Rules for capital investing. How you get subprime crisis. And lastly, government funded research. [Gestures downward] Looks like that. So if you actually say “How do we get here?” and “How are we doing with how we got here?” – it’s a terrible story. We’ve taken our formula and we have put it all into decline.

Chanda: In your book, you have very interesting statistics. You said that US consumers spent 7.1 billion dollars eating potato chips and the federal government spends 5.1 billion dollars on energy research. These two numbers actually tell two stories. One is the obesity epidemic that is hitting the United States and secondly the price of oil and the havoc it is causing on the US economy.

Friedman: No question. There are all kinds of weird anomalies like that. California now spends more on prisons than on education. We are into just a whole series of bad choices. What happens, Nayan, when a country or society makes a lot of bad choices over a long period of time - that’s how a great country goes into decline. And we too much resemble today the high school football coach who always wants to tell you about that touchdown he threw thirty years ago: “God, I was there, and I threw that touchdown…” But I want to hear about the touchdowns you throw now and we are not throwing enough.

Chanda: This sense that America is number one and still number one and in real life people are realizing that this is not the case. So this dissonance between the perception of America being number one and the reality of what you described so vividly in your book about the shoddy infrastructure, falling education and falling health. This is creating anger in the public and that perhaps explains some of the phenomenon like the Tea Party and Occupy Wall Street that we have seen.

Friedman: It’s creating two things. One is anger or anxiety. And you see it in the Republican debates. They are so aggressive, whether it’s against gay and lesbian couples or whether it’s against illegal immigrants. There is a harshness, there is an exclusiveness. What it is scarcity thinking, it’s not abundance thinking. That’s really what it is: it’s scarcity thinking. And that is one problem. The other problem, in fairness, is that our economy became so ‘financialized,’ so dependent on Wall Street. And Wall Street turned out to be really off on its own quasi-criminal jag, where it got into the habit of what Jagdish Bhagwati, the Columbia economist, calls not financing creative destruction – the founding of new industries and the replacing of old – but really kind of the habit of financing destructive creation. I mean, really financial bets and instruments using your financial savings and mine that had no more social utility than betting on, as they say in “Guys and Dolls,” whether Mindy sells more cheesecake than strudel. That’s what a lot of these people are doing.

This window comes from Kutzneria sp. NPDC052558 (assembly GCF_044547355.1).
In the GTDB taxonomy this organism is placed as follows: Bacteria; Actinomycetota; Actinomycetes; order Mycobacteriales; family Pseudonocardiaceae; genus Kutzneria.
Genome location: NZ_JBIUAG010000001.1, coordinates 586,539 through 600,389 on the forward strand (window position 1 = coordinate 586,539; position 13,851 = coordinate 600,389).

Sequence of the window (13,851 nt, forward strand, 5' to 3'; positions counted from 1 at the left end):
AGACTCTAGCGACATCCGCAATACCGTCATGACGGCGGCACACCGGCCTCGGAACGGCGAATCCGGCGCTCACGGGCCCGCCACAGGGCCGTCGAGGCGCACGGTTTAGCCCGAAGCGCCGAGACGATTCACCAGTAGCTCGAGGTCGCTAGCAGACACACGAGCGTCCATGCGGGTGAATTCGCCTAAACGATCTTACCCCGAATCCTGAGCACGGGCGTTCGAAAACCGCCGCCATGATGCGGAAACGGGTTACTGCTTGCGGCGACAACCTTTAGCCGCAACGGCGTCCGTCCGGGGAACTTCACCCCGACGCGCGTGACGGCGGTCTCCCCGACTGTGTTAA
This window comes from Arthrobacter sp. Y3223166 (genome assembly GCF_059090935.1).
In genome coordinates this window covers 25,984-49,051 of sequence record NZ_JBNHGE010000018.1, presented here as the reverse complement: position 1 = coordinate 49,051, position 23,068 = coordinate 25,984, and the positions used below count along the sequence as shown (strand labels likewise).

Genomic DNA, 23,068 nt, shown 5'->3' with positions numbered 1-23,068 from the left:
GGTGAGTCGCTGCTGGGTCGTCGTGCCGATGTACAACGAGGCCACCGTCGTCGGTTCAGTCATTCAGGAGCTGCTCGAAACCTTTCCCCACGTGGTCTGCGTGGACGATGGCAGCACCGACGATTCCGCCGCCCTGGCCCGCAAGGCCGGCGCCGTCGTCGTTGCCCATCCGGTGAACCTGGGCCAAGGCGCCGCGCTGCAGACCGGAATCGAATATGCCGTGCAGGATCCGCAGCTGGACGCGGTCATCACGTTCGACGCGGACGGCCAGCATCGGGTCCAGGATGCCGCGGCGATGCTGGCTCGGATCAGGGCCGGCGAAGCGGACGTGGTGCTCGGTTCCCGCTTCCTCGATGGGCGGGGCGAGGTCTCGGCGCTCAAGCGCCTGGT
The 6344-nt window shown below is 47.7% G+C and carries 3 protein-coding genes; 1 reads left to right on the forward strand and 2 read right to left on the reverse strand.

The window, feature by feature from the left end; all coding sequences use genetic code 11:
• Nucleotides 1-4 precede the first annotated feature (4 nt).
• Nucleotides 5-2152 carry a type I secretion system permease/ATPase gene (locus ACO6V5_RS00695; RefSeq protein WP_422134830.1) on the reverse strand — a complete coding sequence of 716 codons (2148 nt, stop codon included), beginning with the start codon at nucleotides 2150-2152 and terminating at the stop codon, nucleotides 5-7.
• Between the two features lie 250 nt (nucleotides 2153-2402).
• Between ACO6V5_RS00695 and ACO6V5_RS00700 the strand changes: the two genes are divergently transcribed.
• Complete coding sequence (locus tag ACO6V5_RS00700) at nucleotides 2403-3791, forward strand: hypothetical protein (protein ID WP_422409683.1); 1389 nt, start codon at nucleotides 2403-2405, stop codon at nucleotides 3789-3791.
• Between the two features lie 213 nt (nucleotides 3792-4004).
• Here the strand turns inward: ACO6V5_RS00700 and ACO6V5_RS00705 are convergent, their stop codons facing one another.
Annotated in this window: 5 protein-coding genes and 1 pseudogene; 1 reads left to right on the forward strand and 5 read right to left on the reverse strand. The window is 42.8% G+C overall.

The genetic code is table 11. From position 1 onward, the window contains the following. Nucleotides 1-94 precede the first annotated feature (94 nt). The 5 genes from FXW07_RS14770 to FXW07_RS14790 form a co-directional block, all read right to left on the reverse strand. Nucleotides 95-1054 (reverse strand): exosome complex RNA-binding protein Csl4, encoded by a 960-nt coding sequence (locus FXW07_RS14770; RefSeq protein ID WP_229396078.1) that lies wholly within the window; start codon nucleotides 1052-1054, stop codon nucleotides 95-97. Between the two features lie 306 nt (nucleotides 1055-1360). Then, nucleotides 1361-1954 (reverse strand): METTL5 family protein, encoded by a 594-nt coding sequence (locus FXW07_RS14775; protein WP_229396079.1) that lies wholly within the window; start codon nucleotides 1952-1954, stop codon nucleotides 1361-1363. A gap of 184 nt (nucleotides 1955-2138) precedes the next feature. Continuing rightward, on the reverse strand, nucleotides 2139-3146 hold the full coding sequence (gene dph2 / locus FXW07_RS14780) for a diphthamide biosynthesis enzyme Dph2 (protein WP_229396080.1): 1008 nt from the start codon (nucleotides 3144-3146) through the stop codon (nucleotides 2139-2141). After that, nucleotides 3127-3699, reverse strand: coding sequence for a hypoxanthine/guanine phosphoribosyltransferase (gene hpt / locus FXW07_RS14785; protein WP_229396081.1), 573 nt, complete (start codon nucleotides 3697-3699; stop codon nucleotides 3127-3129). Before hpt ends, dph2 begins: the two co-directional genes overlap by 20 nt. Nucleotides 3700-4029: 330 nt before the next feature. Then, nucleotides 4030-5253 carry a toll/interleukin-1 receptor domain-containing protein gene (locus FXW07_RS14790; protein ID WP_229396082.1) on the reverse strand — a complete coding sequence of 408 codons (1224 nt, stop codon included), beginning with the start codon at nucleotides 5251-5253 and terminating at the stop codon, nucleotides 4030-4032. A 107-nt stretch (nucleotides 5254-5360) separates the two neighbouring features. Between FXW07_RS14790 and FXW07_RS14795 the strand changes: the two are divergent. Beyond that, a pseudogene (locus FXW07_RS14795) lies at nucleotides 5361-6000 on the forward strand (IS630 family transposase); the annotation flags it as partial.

In fact, there is a very important case that was settled last week that, had Gaddafi not died, I think would have been front-page news. That was that Citibank agreed to pay a fine of two hundred million dollars to the SCC. This was a very important case because what Citibank was guilty of, although they admitted no guilt, but they paid the fine, was actually going out, assembling a package of the most toxic mortgages they could find, selling them to customers with one hand and then shorting them with another. Now Goldman Sachs did a similar thing, but they did it on behalf of a client who came and said this is what I want to do. Citibank did this for its own account. That’s as low as you get. And my savings account is at Citibank, so I take this kind of personally. You did that with my savings, basically. And what’s really scary Nayan, when you think about it, I don’t want to dwell on this, but that there was a meeting one day at Citibank and somebody said: “I have an idea. Let’s assemble the biggest pile of toxic mortgages about to default that we can find. Let’s sell them to some of our best clients and then on the other side of the floor, let’s short them so we make money coming and going.” And you know what, Nayan? This meeting happened and no one stood up and said: “Excuse me. That is illegal, immoral, unethical and completely beneath our global brand. Nobody stood up and said that. This is a very important story.